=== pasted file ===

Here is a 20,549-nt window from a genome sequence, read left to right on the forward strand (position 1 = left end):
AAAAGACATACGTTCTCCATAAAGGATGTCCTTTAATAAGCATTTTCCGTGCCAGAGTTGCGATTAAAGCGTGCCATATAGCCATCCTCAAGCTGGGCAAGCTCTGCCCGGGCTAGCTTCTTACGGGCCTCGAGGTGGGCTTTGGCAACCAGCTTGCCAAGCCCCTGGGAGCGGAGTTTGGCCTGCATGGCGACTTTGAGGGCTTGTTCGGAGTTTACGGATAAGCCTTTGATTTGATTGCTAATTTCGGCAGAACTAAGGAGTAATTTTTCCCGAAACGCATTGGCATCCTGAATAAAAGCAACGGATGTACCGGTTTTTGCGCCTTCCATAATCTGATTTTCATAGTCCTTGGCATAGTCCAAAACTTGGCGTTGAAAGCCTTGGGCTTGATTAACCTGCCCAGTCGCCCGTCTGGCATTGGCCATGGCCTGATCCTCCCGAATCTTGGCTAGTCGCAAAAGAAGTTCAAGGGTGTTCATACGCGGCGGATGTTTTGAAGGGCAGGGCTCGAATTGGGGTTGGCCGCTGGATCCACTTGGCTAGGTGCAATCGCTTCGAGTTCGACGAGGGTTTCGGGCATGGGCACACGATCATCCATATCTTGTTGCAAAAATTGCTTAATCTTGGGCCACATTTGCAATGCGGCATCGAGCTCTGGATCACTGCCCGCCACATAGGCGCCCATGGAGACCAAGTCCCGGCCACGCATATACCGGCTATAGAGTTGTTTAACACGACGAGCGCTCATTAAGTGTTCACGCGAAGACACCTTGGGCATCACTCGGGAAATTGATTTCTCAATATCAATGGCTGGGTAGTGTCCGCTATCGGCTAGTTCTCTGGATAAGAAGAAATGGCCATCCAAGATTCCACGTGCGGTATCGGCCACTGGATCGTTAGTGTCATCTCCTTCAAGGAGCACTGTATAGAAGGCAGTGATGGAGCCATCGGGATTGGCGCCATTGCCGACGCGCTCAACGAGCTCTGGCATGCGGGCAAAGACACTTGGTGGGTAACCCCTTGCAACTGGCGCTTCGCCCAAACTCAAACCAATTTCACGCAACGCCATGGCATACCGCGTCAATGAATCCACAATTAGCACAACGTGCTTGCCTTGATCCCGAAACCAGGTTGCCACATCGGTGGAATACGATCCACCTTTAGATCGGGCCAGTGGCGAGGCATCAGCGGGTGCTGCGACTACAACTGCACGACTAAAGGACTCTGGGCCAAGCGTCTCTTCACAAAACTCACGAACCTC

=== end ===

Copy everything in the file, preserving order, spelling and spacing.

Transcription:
Here is a 20,549-nt window from a genome sequence, read left to right on the forward strand (position 1 = left end):
AAAAGACATACGTTCTCCATAAAGGATGTCCTTTAATAAGCATTTTCCGTGCCAGAGTTGCGATTAAAGCGTGCCATATAGCCATCCTCAAGCTGGGCAAGCTCTGCCCGGGCTAGCTTCTTACGGGCCTCGAGGTGGGCTTTGGCAACCAGCTTGCCAAGCCCCTGGGAGCGGAGTTTGGCCTGCATGGCGACTTTGAGGGCTTGTTCGGAGTTTACGGATAAGCCTTTGATTTGATTGCTAATTTCGGCAGAACTAAGGAGTAATTTTTCCCGAAACGCATTGGCATCCTGAATAAAAGCAACGGATGTACCGGTTTTTGCGCCTTCCATAATCTGATTTTCATAGTCCTTGGCATAGTCCAAAACTTGGCGTTGAAAGCCTTGGGCTTGATTAACCTGCCCAGTCGCCCGTCTGGCATTGGCCATGGCCTGATCCTCCCGAATCTTGGCTAGTCGCAAAAGAAGTTCAAGGGTGTTCATACGCGGCGGATGTTTTGAAGGGCAGGGCTCGAATTGGGGTTGGCCGCTGGATCCACTTGGCTAGGTGCAATCGCTTCGAGTTCGACGAGGGTTTCGGGCATGGGCACACGATCATCCATATCTTGTTGCAAAAATTGCTTAATCTTGGGCCACATTTGCAATGCGGCATCGAGCTCTGGATCACTGCCCGCCACATAGGCGCCCATGGAGACCAAGTCCCGGCCACGCATATACCGGCTATAGAGTTGTTTAACACGACGAGCGCTCATTAAGTGTTCACGCGAAGACACCTTGGGCATCACTCGGGAAATTGATTTCTCAATATCAATGGCTGGGTAGTGTCCGCTATCGGCTAGTTCTCTGGATAAGAAGAAATGGCCATCCAAGATTCCACGTGCGGTATCGGCCACTGGATCGTTAGTGTCATCTCCTTCAAGGAGCACTGTATAGAAGGCAGTGATGGAGCCATCGGGATTGGCGCCATTGCCGACGCGCTCAACGAGCTCTGGCATGCGGGCAAAGACACTTGGTGGGTAACCCCTTGCAACTGGCGCTTCGCCCAAACTCAAACCAATTTCACGCAACGCCATGGCATACCGCGTCAATGAATCCACAATTAGCACAACGTGCTTGCCTTGATCCCGAAACCAGGTTGCCACATCGGTGGAATACGATCCACCTTTAGATCGGGCCAGTGGCGAGGCATCAGCGGGTGCTGCGACTACAACTGCACGACTAAAGGACTCTGGGCCAAGCGTCTCTTCACAAAACTCACGAACCTC